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Building a Home Yoga Practice


Tips for incorporating yoga into your daily life:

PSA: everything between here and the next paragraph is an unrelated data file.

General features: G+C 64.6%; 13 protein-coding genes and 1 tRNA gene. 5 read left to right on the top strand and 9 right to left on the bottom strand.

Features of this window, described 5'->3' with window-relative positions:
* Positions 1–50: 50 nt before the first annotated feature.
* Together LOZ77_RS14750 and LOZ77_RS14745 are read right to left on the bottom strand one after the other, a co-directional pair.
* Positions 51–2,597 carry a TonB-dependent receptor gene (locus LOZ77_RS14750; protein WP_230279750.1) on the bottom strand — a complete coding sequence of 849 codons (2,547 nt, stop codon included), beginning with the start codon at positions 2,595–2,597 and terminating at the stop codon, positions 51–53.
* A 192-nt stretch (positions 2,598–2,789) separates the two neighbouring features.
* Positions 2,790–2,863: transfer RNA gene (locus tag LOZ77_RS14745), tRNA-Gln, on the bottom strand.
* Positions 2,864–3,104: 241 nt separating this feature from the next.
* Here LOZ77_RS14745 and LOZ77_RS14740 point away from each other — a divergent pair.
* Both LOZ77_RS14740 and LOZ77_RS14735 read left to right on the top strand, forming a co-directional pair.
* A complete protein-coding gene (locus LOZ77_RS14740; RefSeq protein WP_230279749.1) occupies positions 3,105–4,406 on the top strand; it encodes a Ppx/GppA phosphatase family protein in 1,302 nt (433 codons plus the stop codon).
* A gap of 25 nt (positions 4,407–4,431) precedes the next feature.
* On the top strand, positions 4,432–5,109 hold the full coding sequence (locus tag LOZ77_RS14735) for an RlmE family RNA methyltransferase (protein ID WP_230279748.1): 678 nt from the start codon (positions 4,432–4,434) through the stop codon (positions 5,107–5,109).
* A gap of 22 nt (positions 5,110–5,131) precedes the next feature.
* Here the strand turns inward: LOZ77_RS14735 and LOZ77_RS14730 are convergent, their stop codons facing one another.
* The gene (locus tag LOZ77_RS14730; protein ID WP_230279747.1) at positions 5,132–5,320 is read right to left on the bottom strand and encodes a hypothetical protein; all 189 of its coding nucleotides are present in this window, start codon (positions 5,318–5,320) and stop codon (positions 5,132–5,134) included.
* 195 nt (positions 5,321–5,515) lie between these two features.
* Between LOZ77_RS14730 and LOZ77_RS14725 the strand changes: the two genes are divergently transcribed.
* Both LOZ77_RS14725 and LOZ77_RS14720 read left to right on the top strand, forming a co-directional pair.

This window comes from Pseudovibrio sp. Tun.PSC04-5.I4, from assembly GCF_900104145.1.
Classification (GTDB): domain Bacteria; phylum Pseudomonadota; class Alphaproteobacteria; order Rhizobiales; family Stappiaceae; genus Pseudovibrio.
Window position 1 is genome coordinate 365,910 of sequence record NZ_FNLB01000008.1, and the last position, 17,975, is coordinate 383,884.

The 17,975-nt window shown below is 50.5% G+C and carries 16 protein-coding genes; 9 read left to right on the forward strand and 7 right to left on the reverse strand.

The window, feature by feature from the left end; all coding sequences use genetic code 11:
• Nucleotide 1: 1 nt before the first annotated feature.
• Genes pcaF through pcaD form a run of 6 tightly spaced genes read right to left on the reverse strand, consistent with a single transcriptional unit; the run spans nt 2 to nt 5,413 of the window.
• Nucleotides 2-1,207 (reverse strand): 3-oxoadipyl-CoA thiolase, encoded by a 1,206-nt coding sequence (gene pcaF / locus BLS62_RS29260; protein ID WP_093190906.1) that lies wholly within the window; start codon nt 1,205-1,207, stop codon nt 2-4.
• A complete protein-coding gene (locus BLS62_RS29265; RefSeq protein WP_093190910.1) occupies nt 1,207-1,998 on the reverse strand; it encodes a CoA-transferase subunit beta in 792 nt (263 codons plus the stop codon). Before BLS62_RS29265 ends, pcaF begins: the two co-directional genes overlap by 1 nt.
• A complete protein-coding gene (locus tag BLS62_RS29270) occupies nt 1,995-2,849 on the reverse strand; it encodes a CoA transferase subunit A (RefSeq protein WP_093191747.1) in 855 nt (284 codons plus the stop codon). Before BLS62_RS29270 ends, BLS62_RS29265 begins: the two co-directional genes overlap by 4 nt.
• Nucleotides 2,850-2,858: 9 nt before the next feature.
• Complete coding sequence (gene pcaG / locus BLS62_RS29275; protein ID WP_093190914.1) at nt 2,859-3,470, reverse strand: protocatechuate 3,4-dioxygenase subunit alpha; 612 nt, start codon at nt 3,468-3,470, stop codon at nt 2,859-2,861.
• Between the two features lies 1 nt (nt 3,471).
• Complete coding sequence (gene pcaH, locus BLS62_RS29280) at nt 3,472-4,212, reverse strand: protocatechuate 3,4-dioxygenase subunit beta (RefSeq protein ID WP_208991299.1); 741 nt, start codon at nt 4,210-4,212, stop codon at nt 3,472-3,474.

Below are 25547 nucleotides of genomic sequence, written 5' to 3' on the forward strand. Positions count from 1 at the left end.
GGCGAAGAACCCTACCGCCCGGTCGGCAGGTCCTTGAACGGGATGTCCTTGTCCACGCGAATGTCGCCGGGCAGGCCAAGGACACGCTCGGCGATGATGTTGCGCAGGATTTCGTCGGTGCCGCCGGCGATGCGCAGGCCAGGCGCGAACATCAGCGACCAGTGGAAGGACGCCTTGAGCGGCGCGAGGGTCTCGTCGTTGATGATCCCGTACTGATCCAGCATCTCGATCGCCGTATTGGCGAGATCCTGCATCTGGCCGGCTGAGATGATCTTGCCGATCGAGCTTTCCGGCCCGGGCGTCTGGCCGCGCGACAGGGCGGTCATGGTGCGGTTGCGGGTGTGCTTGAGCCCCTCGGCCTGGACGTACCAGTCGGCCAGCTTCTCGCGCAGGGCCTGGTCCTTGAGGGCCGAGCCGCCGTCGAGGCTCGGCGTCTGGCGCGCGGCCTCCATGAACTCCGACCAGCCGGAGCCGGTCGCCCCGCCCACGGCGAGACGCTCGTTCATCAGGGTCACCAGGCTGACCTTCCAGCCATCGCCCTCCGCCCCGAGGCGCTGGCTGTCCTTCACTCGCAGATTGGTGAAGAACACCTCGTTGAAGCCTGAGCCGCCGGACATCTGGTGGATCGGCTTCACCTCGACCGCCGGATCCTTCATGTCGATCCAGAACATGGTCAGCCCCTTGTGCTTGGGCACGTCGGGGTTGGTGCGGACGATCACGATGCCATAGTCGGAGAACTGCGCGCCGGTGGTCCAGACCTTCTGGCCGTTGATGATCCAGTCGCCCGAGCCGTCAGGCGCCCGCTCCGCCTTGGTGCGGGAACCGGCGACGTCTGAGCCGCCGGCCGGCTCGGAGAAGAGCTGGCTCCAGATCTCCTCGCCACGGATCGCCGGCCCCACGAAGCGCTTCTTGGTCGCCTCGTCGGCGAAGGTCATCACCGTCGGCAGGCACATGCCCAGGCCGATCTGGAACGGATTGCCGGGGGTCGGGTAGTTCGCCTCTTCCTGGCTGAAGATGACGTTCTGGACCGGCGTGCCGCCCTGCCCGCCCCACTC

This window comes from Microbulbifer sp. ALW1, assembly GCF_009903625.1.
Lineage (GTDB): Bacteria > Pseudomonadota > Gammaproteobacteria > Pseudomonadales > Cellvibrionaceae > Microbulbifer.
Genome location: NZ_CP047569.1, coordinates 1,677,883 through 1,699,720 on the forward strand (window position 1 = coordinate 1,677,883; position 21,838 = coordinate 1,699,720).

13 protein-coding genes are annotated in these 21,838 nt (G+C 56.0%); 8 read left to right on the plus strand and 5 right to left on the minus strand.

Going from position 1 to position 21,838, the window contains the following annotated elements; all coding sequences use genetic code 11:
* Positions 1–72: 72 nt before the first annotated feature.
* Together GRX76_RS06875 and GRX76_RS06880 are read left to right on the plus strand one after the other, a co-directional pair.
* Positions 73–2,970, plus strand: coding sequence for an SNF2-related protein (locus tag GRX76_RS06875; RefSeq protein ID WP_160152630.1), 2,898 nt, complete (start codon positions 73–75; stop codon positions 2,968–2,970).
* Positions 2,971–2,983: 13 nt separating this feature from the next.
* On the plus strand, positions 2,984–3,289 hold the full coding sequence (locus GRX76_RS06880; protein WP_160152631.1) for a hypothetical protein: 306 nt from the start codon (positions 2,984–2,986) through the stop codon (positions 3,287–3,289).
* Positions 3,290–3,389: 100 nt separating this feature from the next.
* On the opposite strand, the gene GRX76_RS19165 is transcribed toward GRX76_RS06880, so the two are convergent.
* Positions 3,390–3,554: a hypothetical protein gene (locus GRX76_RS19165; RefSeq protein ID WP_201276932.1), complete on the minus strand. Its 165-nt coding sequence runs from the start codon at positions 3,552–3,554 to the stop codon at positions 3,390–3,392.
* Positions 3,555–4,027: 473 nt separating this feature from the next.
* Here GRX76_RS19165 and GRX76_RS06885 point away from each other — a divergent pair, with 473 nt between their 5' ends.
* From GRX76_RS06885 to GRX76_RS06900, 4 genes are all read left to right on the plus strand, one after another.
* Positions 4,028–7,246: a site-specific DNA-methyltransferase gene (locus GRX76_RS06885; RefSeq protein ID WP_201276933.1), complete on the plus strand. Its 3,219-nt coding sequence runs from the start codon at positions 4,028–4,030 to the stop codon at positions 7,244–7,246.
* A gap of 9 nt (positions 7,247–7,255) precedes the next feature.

*Note: Where I give names of poses or breathing techniques - if you are unfamiliar with them, please learn them from an experienced teacher! 1) Finding Time: First of all, determine what time of day works best for you and your schedule. Traditionally, yoga is a great way to start the day, but if that doesn't work for you - squeeze it in when you can - lunchtime at work or evening when you get home and unwind. It doesn't have to look like anything special. It doesn't have to be 60 minutes or 90 minutes. It can be 10 or 15 minutes a day if that's all you have - studies show that developing a regular practice of 10 minutes a day yields better results than doing a 1-hour yoga class once a week. (Check out this article: https://blog.goodlifefitness.com/post/9809/heres-how-much-yoga-it-takes-to-truly-see-results) 2) Finding Space: Find space or create space in your home or office - wherever you will be practicing where you have peace, quiet and space to move. A space where the cat or dog won't bother you (unless you enjoy yoga with pets!), and let your spouse/partner/roommate/children know not to bother you! Turn off your cellphone. Try to leave this space set up so that you don't have to spend time making space when you want to practice. Roll up your yoga mat and leave it there along with any props you need (I suggest blocks and a blanket to start, maybe a bolster or some stiff pillows and a strap or belt or beach towel), music if you like it, and any other things you like to have like candles or aromatherapy (you don't need any of that - but if you like to use those things, leave them in your yoga space - it may help you set the mood or tone for your practice). 3) Finding Purpose: What are your personal goals for a yoga practice? To be more flexible? To be more centered? To get stronger? Find balance? Ease anxiety? Be more mindful? It could be any or all of these or something else entirely. Discovering your purpose or intention will help guide you towards how to build your practice. Also, knowing your goals will help you to see how you continue to progress and will give you a reason to keep showing up on the mat! 4) Where do I start? I typically do my personal yoga practice in the morning. I start by focusing on my breath. Usually, seated in sukhasana, I close my eyes and begin by noticing how I feel physically, mentally and emotionally. Just that. This guides me towards how I want to begin moving. I will typically do a short pranayama practice and then move to the floor, but sometimes I just lie on the floor and start moving and do my pranayama practice after my asana practice and before meditation. I LOVE to start lying on my back in the morning. But if you're doing a lunchtime practice or evening practice you might start standing or seated with some basic warm-up stretching and breathing. I like to start with Bellows Breath or Breath of Joy in the middle of the day to uplift me....In the evening, I enjoy a calming practice with lots of forward folds (balasana, paschimottanasana, upavistha konasana, and viparita karani) for winding down. My warm-ups often start with stretching the body long, hugging one knee to chest and then the other, apanasana, simple side twists and then rocking to table - Cat/Cow and Sunbird poses, and then DownDog or lunges. I might spend more time on the floor if I'm tired then move into Standing Half Moon - side stretches, and go through a series of sun salutations. That might be all I have time for before coming back to the floor. I almost always do some shoulder stretches in Tadasana and include shrugs and circles because I have shoulder tendonitis - so if there's a certain body part you know you want to work on - be sure to include that everyday.... When I have the time, I include a few standing poses, a balancing pose and an inversion - usually either downward facing dog or shoulderstand for me and some backbends in the morning. If I have the energy I'll prep myself for wheel pose. But if I want to keep it mellow, I'll do a Bridge flow, Shoulderstand, and end with some twists or sleeping pigeon before savasana. I do not take a long savasana in the morning. I will lie for only a few minutes and then come up to seated. I may do an additional pranayama practice such as Nadi Shodhana, and then sit in meditation for 10-20 minutes depending on how much time I have. That's it! That being said....There are days when I wake up with no energy or feeling sick. As I said earlier - the FIRST thing I do is notice how I feel physically, mentally, emotionally. One day (recently) I had a migraine headache. I set up my bolster for Supta Baddha Konasana (one of my favorite restorative poses) and reclined for about 15 minutes and THAT was my practice. So, while it's important to have a regular practice, it's also important not to beat yourself up if you have to skip a practice, or if your practice doesn't look the same or feel the same everyday. It's a living practice. The important thing is that you are learning to listen to your body. A home practice should also NOT take the place of studying with a teacher. It's more like daily maintenance. Especially when you are just starting out, it's important to learn the poses and breathing techniques and to have a teacher guide you into correct alignment as well as inspire you to grow and expand your practice. Even as a seasoned practitioner, I try to attend at least one practice a week to learn from others - not just how they teach but to grow my own personal practice. And sometimes, it's just nice to not have to think about what comes next but to listen to a "coach" guide you through until you land in savasana! This way you can just be present and tune into your body, mind and breath. I hope this helps inspire you to start a home practice - whether it's daily or 3 times a week - or whatever you set out for yourself. But I encourage you to try even a short practice of 10 minutes every day for one month and see how you feel in 30 days! Namaste!